The residents of Lake County can be proud of the individuals who serve as volunteer firefighters and first responders.
When an emergency arises, it is a small group of dedicated individuals who respond. Regardless of how many emergency calls there are, these individuals consistently train and keep their skills sharp. This is truly the best demonstration of the commitment of a volunteer firefighter: to spend countless hours training for an event that may or may not happen is a testament of the dedication these individuals have for our communities.
The families of the volunteers are often the “unsung heroes,” as they have embraced a life that can be interrupted at a moment’s notice by a little black box known as a pager. It can go off on a holiday, during a birthday party, at dinner with the in-laws, and of course in the middle of the night. It is amazing how the family of a volunteer firefighter becomes an integral and important part of the department. Without family support, a volunteer firefighter will have an uphill battle in an already difficult position.
Employers and business partners are also a big part of the effectiveness of a volunteer organization. Business is interrupted by the pager in the same ways as family life. A huge thank-you needs to go out to the employers and business partners who support the volunteers when they need to leave their job to serve the community.
Some volunteers are self-employed, meaning their own business is not being attended to as they offer their assistance to someone in need. The ripple effect of an emergency call reaches far into our community and on many levels.
Lake County is fortunate to have various volunteer organizations from the Lake County Rescue Squad to the volunteer fire departments. In addition, the area is served by an ambulance service based out of Two Harbors and Silver Bay. All of the organizations work together with the common goal of providing the best service possible with the resources available.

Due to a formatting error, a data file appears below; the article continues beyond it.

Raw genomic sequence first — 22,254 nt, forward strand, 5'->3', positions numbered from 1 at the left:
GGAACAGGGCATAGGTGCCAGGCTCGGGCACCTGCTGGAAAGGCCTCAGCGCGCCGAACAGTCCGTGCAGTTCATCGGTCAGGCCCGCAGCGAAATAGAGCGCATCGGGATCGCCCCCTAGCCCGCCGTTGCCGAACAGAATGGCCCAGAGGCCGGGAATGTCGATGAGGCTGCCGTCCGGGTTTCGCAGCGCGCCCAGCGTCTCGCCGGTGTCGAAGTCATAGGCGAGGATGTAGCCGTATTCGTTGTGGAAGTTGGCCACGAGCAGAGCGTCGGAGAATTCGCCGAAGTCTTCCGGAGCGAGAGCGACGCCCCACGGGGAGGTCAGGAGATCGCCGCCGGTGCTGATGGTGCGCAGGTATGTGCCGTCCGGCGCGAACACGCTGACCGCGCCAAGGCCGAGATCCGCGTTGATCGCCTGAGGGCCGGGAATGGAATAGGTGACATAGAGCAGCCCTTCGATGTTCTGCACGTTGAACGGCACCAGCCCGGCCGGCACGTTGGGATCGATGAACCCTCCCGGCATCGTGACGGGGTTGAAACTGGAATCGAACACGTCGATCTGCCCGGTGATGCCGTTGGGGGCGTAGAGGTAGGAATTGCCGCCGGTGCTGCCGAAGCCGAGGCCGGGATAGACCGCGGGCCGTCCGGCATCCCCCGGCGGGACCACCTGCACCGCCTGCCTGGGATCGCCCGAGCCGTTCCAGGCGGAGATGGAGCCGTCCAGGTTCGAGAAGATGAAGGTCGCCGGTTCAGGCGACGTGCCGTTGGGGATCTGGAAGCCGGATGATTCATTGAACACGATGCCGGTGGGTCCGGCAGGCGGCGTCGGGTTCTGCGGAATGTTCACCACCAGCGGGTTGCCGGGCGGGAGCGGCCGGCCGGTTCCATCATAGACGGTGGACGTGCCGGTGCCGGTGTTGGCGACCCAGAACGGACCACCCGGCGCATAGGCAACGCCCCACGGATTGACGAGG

The most important resource available to these organizations are the dedicated personnel who not only respond to the emergency calls, but continually train for a wide variety of events.
The Two Harbors Fire Department is seeking individuals who are interested in serving on the volunteer fire department. Interviews and testing will take place on March 18 for a hiring pool that can be drawn upon as openings on the department occur. There will be an open house on Wednesday, Feb. 26 from 6-8 p.m. for people interested in learning more.
Current and retired firefighters will be at the fire hall to answer questions and share experiences. Families and significant others are encouraged to attend the open house to find out more, as well. Deciding to join the fire department should be a family decision and THFD encourages families to come and ask questions.
Aside from the objective requirements to be on the Two Harbors Fire Department, such as being 18 years old and residing within eight minutes of the fire hall, applicants need to assess the subjective requirements, such as family support and personal commitment. The latter is much more difficult to assess, but with good communication it will become apparent if the fire department is a viable option.
Being a volunteer firefighter is not for everyone. Those who are willing to serve in this capacity should be commended. Of equal importance to recognize are the people supporting our volunteers such as their families, friends and employers.
If you are interested in serving as a volunteer firefighter for the Two Harbors Fire Department, please fill out an application at City Hall, 522 1st Avenue, and stop by the open house.
Mark Schlangen is the chief of the Two Harbors Fire Department.